The business and political worlds are set to clash once again
Robert Elstone and Magnus Böcker, the respective chiefs of the Australian Stock Exchange (ASX) and Singapore Exchange (SGX), looked uncomfortable during the press conference at which they proposed the merger of their businesses.
Perhaps they were tired: Elstone told the audience, gathered in ASX’s Sydney auditorium, that he and Böcker hadn’t slept much over the prior weekend, as the two sides thrashed out a deal.
Or perhaps they felt unnerved by the hard work yet to come. Elstone said he expected five or six months of hard graft before the deal could finally be put to shareholders, given the substantial regulatory and political hurdles it must first pass in Singapore and, more significantly, Australia.
The deal, which would produce Asia’s second-largest exchange by number of listings, has been approved by each exchange’s board, but faces a number of other obstacles. Chief among these is the rule that no foreign investor can own more than 15 percent of ASX, a limit set up following the exchange’s demutualization in 1998.
This rule would have to be waived by Australian Treasurer Wayne Swan if the deal is to go through, allowing SGX to buy up all the shares of ASX and create the new group. Swan will need to decide whether the tie-up is in Australia’s national interest.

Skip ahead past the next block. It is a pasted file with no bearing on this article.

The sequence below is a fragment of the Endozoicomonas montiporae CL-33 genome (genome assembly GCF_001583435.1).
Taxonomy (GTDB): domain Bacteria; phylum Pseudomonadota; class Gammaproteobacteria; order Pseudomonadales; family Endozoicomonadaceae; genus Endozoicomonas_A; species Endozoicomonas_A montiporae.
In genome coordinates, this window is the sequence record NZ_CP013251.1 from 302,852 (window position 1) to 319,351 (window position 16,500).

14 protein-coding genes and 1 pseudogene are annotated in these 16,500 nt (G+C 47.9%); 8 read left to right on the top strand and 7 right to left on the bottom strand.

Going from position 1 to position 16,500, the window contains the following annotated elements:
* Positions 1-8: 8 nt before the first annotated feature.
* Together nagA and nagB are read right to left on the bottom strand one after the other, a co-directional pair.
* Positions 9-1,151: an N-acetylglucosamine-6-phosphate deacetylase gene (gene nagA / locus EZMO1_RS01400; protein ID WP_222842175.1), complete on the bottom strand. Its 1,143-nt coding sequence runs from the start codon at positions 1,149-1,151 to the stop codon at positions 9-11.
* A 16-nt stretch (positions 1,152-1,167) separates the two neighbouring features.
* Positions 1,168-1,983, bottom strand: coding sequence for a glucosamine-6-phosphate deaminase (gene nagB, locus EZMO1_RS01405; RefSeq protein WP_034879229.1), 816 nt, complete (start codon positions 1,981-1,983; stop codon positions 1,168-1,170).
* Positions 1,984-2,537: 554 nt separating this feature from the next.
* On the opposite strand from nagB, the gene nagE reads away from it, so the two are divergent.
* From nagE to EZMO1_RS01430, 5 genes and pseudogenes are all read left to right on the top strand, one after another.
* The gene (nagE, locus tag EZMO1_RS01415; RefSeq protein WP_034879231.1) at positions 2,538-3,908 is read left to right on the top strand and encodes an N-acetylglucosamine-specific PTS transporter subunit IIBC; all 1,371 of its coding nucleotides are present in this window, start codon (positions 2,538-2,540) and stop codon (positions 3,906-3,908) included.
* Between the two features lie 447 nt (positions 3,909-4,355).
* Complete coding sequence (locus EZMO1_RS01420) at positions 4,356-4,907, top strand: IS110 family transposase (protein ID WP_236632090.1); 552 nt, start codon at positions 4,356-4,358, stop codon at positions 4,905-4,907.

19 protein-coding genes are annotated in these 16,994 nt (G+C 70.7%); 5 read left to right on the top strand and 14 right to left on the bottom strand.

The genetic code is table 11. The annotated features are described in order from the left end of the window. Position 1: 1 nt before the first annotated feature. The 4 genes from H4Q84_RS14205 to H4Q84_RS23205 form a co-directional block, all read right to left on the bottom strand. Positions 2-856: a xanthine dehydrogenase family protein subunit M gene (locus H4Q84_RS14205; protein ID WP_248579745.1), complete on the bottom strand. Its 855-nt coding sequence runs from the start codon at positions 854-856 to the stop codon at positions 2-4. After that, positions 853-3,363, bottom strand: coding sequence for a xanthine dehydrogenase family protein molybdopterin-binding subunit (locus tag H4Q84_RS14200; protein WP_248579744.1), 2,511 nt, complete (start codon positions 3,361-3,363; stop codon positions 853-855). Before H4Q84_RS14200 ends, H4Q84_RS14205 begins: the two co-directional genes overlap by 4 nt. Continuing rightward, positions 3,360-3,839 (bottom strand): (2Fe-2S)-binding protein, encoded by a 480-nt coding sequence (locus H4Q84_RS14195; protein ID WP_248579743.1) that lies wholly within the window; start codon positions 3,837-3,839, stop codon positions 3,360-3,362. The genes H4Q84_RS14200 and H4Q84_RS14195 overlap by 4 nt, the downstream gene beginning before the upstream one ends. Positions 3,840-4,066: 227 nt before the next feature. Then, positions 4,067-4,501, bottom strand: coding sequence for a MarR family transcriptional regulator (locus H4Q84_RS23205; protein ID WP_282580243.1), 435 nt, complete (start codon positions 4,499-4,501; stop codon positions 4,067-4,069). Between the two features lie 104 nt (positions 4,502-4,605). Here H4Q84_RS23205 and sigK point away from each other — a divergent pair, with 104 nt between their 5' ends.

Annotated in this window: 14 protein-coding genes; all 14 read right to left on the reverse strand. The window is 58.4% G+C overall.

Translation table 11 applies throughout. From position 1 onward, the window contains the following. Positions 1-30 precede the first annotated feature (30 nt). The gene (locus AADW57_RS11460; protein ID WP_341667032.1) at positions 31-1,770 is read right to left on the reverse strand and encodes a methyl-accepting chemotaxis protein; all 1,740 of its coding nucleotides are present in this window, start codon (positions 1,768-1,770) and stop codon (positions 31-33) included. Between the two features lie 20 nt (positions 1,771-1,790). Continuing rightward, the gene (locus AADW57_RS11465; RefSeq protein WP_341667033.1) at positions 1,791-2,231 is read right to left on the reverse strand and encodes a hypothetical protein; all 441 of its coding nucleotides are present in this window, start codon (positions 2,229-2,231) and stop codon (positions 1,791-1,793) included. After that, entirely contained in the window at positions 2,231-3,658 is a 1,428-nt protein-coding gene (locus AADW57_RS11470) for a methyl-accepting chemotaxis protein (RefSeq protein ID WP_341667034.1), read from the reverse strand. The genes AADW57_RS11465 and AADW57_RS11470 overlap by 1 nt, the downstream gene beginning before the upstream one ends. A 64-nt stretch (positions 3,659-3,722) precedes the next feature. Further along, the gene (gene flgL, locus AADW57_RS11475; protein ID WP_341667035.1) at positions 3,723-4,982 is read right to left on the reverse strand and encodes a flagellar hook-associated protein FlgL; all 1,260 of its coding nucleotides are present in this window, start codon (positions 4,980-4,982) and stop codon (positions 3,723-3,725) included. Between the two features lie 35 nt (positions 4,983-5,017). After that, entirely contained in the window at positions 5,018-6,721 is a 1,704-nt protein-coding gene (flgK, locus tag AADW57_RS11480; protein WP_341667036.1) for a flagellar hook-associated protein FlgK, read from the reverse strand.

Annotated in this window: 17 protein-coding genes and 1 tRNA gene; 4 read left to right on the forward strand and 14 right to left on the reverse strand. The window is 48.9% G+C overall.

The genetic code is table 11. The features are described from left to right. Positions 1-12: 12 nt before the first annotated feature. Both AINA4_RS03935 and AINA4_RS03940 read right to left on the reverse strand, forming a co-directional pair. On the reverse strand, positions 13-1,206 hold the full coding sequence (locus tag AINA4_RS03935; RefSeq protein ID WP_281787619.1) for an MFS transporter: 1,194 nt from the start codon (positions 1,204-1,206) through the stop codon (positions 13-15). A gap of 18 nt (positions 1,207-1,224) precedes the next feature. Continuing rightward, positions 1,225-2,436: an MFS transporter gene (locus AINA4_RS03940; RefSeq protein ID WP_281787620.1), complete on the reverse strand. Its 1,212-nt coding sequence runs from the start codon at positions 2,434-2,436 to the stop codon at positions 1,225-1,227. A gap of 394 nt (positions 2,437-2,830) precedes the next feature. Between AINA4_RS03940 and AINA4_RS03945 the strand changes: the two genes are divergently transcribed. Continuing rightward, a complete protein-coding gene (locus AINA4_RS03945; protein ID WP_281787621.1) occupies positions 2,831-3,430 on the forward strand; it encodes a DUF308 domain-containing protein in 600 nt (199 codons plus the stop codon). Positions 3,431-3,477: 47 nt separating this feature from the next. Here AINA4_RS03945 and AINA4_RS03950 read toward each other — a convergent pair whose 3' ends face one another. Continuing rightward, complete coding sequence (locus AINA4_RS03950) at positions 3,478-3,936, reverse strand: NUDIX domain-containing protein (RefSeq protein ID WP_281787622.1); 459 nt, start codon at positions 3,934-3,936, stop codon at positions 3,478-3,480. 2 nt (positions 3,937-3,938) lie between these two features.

Australia’s Green Party, led by Bob Brown, has kicked off opposition to the bid, criticizing Singapore’s human rights record and saying it didn’t see an advantage to having the Australian market controlled from Singapore.
As Elstone explained at the conference, however, the 15 percent limit was set in place many years ago, and the two exchanges are looking for a way to secure their future place as players in Asia’s fast-growing – and increasingly international – capital markets.
Over the last year, the M&A market has been the scene of a number of clashes between national and business interests – for example, in BHP Billiton’s pursuit of Canadian firm PotashCorp, and Kraft’s capture of British confectioner Cadbury. Here now is a similar question for Australia, as once again questions of business expediency spill over into the political sphere.
Number of listings by Asia-Pacific exchanges
|Stock exchange||Number of listings|
|Bombay Stock Exchange||4,997|
|Toyko Stock Exchange||2,294|
|National Stock Exchange of India||1,512|
Source: World Federation of Exchanges, as of September 30, 2010